Thirty-three years on from the Santa Cruz massacre, the trauma of Indonesia's occupation of Timor-Leste remains, reports Leo Earle.
Human rights abuses
West Papuan advicates suspect that Indonesian security forces are behind the shootings of five Papuan youths, aged between 15 and 18 years old, in the Yahukimo Regency in the highlands of Indonesian-occupied West Papua, reports Susan Price.
Joviana Guterres works for justice and rights for women victims of past violations of human rights in Timor Leste. She spoke to Green Left’s Coral Wynter and Jim McIlroy during their recent visit to the capital, Dili.
The rebranding of Saudi Arabia's blood-stained image using sports has been spearheaded by Crown Prince Mohammed bin Salman, palace coup plotter and figure behind the butchering of dissident journalist Jamal Khashoggi, writes Binoy Kampmark.
The armed conflict in West Papua’s central highlands continues to deteriorate, costing the lives of innocent civilians, writes Human Rights and Peace for Papua.
British human rights organisation TAPOL, in collaboration with Indonesian human rights lawyer Veronica Koman, have just published an extensive report on the 2019 West Papua Uprising, writes Susan Price.
Two Kurdish farmers remain in hospital after suffering horrific injuries when they were tortured and thrown from a helicopter in Turkey’s south-eastern province of Van, writes Steve Sweeney.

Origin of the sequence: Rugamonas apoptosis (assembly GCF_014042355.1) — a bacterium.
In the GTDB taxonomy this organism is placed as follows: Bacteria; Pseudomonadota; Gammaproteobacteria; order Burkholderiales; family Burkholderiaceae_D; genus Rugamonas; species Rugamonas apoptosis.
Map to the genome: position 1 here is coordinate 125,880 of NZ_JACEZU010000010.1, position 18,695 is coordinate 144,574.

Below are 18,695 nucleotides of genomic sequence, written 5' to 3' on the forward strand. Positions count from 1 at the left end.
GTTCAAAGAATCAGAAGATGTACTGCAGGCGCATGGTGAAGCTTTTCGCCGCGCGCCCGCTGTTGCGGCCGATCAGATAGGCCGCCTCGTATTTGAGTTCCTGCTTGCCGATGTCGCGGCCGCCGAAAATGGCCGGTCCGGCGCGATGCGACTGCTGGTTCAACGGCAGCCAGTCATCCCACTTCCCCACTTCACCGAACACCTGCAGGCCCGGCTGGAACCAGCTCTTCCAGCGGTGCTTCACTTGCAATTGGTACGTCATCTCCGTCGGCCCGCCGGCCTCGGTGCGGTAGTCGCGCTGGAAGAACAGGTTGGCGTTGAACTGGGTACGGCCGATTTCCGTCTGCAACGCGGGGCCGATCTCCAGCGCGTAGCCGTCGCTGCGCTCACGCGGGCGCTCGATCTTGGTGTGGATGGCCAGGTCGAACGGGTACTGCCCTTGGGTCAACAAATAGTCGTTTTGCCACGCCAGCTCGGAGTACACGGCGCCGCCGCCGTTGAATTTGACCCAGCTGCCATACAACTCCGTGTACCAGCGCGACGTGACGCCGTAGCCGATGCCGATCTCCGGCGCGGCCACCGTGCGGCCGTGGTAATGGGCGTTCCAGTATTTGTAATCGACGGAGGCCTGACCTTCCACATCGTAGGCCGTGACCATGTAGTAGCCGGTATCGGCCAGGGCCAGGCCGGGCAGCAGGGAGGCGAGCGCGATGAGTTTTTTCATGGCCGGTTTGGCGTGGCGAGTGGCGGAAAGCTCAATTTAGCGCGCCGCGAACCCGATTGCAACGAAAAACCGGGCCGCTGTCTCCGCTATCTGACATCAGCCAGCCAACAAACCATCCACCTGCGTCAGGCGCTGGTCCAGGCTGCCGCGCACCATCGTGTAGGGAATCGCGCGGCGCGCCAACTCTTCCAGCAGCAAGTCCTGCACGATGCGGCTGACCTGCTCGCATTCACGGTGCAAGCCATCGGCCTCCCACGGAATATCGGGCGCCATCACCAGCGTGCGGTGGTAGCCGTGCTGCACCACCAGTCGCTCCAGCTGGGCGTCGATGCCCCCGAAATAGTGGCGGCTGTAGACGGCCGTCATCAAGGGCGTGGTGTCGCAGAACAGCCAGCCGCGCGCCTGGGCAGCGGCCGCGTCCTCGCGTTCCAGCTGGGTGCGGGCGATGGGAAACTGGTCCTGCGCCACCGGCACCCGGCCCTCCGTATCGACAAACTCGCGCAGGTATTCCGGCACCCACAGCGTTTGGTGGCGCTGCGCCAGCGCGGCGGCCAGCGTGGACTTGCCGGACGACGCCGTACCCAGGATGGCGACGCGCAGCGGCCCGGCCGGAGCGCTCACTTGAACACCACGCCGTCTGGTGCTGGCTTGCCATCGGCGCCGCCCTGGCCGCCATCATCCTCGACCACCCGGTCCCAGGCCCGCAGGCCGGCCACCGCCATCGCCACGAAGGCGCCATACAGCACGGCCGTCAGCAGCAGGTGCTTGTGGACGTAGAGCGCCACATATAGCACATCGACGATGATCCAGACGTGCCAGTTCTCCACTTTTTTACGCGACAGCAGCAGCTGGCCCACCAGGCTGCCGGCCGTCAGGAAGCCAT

August marked one year since the racist attacks on West Papuan students in Surabaya sparked a new uprising. Green Left spoke to Indonesian human rights lawyer Veronica Koman about the escalating conflict in West Papua and prospects for independence.
This week marks the 100th day of hunger strikes by Mapuche spiritual leader Celestino Córdova and 27 other Mapuche imprisoned by the Chilean state for protesting their removal from their land and community, writes Pedro Alvarez.
Adriana Rivas served in the Chilean intelligence agency under dictator Augusto Pinochet. This month, an Australian court will decide whether she will be extradited to Chile, writes Rodrigo Acuña.
After ripping up Australia's commitment to the 1951 Refugee Convention on several occasions in the past, Prime Minister Malcolm Turnbull announced on October 30 that the Australian government intends to do so again.
In the latest iteration, the government is threatening to formally prevent any refugee who arrives by boat from ever getting an Australian visa. This would include short-term tourist and business visas, let alone the permanent protection envisioned by the Refugee Convention.